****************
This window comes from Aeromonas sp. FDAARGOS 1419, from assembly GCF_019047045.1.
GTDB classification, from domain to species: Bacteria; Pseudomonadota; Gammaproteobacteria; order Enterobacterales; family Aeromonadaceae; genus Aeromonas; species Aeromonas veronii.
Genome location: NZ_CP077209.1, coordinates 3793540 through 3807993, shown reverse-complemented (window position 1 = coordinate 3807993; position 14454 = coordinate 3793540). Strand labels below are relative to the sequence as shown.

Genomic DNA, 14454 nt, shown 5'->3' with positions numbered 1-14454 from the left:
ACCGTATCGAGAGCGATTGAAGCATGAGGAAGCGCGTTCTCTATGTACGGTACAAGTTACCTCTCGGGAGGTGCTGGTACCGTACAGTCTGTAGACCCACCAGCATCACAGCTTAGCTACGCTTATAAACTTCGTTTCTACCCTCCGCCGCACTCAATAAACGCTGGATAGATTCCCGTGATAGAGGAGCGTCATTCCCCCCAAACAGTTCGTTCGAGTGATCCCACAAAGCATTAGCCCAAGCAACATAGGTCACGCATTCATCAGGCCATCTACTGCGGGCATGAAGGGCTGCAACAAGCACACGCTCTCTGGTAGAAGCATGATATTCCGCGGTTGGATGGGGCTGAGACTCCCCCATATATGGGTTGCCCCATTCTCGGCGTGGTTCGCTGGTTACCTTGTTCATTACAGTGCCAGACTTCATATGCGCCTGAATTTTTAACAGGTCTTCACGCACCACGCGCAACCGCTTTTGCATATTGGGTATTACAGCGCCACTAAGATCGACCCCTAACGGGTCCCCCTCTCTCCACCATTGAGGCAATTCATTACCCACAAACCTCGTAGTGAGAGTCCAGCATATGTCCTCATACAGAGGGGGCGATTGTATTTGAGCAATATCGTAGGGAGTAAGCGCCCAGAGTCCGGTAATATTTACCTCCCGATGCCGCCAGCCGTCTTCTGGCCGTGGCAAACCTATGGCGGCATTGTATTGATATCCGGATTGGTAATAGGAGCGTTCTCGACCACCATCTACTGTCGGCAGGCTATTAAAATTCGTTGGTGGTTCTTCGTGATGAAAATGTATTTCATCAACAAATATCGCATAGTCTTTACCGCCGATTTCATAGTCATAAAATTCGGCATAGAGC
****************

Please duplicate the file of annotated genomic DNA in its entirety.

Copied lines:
This window comes from Aeromonas sp. FDAARGOS 1419, from assembly GCF_019047045.1.
GTDB classification, from domain to species: Bacteria; Pseudomonadota; Gammaproteobacteria; order Enterobacterales; family Aeromonadaceae; genus Aeromonas; species Aeromonas veronii.
Genome location: NZ_CP077209.1, coordinates 3793540 through 3807993, shown reverse-complemented (window position 1 = coordinate 3807993; position 14454 = coordinate 3793540). Strand labels below are relative to the sequence as shown.

Genomic DNA, 14454 nt, shown 5'->3' with positions numbered 1-14454 from the left:
ACCGTATCGAGAGCGATTGAAGCATGAGGAAGCGCGTTCTCTATGTACGGTACAAGTTACCTCTCGGGAGGTGCTGGTACCGTACAGTCTGTAGACCCACCAGCATCACAGCTTAGCTACGCTTATAAACTTCGTTTCTACCCTCCGCCGCACTCAATAAACGCTGGATAGATTCCCGTGATAGAGGAGCGTCATTCCCCCCAAACAGTTCGTTCGAGTGATCCCACAAAGCATTAGCCCAAGCAACATAGGTCACGCATTCATCAGGCCATCTACTGCGGGCATGAAGGGCTGCAACAAGCACACGCTCTCTGGTAGAAGCATGATATTCCGCGGTTGGATGGGGCTGAGACTCCCCCATATATGGGTTGCCCCATTCTCGGCGTGGTTCGCTGGTTACCTTGTTCATTACAGTGCCAGACTTCATATGCGCCTGAATTTTTAACAGGTCTTCACGCACCACGCGCAACCGCTTTTGCATATTGGGTATTACAGCGCCACTAAGATCGACCCCTAACGGGTCCCCCTCTCTCCACCATTGAGGCAATTCATTACCCACAAACCTCGTAGTGAGAGTCCAGCATATGTCCTCATACAGAGGGGGCGATTGTATTTGAGCAATATCGTAGGGAGTAAGCGCCCAGAGTCCGGTAATATTTACCTCCCGATGCCGCCAGCCGTCTTCTGGCCGTGGCAAACCTATGGCGGCATTGTATTGATATCCGGATTGGTAATAGGAGCGTTCTCGACCACCATCTACTGTCGGCAGGCTATTAAAATTCGTTGGTGGTTCTTCGTGATGAAAATGTATTTCATCAACAAATATCGCATAGTCTTTACCGCCGATTTCATAGTCATAAAATTCGGCATAGAGC